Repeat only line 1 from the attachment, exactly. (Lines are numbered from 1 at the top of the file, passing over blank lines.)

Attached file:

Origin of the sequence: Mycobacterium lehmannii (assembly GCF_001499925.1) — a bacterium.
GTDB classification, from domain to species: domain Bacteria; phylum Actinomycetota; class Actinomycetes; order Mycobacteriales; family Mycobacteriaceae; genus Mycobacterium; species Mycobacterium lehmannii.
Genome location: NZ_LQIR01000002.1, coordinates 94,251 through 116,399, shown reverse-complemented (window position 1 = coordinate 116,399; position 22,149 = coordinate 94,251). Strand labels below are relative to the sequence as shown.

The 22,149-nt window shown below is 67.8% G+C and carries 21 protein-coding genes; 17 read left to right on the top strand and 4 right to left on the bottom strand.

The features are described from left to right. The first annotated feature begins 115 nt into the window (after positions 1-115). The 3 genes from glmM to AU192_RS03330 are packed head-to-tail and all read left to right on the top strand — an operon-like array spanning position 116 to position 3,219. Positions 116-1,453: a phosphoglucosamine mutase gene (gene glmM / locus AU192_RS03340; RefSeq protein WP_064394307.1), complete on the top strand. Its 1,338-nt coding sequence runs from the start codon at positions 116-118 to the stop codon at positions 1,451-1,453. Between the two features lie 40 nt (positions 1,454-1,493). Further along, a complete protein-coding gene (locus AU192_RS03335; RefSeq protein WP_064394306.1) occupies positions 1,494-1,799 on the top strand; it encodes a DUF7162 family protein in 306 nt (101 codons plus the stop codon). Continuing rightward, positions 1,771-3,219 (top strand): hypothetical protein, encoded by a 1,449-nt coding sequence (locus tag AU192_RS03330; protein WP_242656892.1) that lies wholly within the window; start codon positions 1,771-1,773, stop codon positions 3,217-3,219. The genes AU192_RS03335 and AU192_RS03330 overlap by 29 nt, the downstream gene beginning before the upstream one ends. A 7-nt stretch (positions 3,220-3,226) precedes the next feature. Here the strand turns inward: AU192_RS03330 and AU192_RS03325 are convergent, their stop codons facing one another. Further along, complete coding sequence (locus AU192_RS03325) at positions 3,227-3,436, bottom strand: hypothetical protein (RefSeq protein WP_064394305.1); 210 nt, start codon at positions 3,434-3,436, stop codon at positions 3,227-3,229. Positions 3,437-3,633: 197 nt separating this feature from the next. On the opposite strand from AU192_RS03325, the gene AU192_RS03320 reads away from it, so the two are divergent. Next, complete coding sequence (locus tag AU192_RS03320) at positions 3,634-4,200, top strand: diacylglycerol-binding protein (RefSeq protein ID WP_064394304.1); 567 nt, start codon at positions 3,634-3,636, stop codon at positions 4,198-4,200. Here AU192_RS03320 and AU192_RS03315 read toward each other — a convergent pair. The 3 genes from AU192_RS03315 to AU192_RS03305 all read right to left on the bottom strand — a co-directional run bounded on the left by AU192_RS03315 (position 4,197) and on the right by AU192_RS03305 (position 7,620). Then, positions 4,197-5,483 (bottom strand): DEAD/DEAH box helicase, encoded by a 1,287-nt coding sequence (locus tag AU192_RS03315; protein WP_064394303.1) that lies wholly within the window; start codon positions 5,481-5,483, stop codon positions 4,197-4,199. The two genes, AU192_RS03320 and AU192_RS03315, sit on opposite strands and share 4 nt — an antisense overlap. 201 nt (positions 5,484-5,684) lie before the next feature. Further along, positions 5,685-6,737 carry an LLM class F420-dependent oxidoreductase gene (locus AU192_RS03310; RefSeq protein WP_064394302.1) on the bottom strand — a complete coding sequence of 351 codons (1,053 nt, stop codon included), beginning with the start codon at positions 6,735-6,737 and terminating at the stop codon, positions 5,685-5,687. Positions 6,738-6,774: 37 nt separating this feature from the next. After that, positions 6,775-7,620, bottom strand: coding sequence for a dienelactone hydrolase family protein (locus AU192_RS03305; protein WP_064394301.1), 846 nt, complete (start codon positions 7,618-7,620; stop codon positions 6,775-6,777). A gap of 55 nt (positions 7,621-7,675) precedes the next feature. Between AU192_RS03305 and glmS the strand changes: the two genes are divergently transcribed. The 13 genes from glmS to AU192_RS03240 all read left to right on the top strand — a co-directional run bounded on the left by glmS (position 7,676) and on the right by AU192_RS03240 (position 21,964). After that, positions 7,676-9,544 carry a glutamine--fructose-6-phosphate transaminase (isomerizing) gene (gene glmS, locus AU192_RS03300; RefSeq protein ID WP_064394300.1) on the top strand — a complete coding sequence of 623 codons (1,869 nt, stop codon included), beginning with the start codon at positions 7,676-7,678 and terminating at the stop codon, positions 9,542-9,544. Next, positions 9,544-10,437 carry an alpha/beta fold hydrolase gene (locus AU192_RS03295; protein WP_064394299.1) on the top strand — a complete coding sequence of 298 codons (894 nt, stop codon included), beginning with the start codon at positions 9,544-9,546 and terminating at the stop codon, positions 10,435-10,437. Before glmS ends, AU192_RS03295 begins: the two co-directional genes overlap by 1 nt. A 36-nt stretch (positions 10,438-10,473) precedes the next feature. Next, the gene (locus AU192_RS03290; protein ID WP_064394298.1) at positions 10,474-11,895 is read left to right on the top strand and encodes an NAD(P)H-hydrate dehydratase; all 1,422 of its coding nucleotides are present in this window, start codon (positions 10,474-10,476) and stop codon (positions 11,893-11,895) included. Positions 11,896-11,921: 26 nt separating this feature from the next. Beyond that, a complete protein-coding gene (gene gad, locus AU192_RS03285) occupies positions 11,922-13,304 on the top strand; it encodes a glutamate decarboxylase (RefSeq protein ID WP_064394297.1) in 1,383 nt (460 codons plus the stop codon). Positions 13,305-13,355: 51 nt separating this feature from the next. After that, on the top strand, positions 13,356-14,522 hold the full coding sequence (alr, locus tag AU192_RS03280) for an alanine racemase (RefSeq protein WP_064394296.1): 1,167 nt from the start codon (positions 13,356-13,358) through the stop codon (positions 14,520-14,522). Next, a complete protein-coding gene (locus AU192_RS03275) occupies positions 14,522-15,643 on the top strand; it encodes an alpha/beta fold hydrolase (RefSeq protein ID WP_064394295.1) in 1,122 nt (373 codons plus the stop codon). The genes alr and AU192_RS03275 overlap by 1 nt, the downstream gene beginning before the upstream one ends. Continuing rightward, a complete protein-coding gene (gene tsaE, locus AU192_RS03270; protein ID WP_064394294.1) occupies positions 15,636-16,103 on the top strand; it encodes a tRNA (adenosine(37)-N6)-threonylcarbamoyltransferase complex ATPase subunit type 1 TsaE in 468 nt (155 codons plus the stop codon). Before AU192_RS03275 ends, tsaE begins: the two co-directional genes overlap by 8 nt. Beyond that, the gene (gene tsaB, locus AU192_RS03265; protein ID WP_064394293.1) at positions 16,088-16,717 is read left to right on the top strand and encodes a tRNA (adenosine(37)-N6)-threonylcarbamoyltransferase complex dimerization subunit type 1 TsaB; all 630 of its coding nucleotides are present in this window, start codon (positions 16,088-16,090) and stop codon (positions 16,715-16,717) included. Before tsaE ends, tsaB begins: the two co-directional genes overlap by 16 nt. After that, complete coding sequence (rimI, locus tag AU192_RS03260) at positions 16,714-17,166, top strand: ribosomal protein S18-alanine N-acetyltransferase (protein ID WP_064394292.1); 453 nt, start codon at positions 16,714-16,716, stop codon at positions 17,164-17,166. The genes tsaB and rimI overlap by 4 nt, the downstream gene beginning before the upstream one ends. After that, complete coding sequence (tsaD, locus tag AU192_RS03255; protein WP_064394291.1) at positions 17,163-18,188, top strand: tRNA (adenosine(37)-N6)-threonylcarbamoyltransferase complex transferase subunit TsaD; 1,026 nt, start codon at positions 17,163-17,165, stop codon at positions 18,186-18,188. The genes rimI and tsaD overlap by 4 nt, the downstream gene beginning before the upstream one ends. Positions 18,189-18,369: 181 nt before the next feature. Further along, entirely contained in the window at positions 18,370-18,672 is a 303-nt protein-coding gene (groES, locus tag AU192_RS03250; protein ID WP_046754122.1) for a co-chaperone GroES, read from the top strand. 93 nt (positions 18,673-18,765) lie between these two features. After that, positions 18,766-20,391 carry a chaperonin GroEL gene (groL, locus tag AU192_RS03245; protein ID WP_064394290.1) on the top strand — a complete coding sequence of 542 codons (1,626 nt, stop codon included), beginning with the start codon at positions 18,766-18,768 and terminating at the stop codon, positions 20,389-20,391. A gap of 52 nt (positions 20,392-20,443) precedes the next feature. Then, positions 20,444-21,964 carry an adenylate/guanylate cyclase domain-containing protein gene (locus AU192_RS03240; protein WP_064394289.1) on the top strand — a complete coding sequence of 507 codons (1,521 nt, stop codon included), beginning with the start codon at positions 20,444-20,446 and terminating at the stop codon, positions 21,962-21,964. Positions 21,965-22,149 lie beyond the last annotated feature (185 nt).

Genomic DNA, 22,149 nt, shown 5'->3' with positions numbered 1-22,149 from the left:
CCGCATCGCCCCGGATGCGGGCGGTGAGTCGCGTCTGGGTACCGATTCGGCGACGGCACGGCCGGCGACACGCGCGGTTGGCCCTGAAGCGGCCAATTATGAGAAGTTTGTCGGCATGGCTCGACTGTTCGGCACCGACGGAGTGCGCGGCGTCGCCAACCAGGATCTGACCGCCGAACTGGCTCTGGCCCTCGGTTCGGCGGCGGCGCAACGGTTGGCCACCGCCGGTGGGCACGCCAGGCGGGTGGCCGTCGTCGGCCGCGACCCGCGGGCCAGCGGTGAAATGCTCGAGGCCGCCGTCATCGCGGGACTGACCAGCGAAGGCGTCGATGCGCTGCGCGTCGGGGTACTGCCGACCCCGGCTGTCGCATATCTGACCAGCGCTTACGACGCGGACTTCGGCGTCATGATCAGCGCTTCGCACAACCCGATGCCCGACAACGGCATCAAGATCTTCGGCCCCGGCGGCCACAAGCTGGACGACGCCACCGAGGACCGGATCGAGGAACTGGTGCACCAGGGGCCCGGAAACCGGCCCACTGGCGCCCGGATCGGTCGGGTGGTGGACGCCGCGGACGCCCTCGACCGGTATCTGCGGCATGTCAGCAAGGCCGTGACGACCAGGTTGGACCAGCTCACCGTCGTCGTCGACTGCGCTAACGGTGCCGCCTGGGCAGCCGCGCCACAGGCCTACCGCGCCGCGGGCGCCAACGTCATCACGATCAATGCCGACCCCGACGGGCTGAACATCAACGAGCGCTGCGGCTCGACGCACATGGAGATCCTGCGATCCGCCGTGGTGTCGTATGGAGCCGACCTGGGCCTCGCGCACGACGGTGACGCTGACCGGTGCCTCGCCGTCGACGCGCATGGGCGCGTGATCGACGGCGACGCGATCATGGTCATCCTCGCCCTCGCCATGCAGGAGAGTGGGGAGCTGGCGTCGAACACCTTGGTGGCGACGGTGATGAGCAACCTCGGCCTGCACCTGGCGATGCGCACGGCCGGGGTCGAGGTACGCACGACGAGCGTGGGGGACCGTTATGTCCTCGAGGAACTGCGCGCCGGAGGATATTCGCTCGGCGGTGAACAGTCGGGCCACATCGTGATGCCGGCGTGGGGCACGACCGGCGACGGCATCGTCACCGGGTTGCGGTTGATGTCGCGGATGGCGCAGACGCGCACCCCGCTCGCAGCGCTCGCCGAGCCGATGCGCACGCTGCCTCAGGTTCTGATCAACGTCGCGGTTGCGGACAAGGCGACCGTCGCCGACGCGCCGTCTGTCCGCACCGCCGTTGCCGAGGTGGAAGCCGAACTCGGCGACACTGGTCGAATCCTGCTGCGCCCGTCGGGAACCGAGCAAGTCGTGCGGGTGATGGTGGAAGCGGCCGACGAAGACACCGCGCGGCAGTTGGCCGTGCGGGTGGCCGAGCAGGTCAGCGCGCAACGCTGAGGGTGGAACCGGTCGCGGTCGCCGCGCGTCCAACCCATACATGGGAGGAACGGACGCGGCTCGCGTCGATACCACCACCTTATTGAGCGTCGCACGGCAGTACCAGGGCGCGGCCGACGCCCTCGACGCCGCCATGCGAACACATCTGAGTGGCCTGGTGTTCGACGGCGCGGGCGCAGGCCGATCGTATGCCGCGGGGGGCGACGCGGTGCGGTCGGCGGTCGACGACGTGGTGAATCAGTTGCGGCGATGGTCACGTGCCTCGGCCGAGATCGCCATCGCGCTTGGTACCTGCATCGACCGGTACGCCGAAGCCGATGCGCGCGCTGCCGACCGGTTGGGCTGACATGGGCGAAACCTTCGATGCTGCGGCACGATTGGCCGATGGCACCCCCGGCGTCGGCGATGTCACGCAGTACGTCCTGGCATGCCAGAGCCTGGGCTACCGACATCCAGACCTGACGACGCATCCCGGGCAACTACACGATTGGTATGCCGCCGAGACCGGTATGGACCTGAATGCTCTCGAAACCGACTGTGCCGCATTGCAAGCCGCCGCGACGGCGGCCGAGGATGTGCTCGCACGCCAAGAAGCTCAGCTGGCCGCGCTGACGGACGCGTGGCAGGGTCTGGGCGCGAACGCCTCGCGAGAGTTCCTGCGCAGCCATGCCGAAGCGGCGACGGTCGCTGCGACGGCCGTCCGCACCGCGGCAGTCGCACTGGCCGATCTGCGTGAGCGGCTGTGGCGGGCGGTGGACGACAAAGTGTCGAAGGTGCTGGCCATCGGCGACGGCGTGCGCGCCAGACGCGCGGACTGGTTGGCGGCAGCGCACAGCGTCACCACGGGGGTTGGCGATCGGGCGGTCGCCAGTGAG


Origin of the sequence: Mycobacterium lehmannii (assembly GCF_001499925.1) — a bacterium.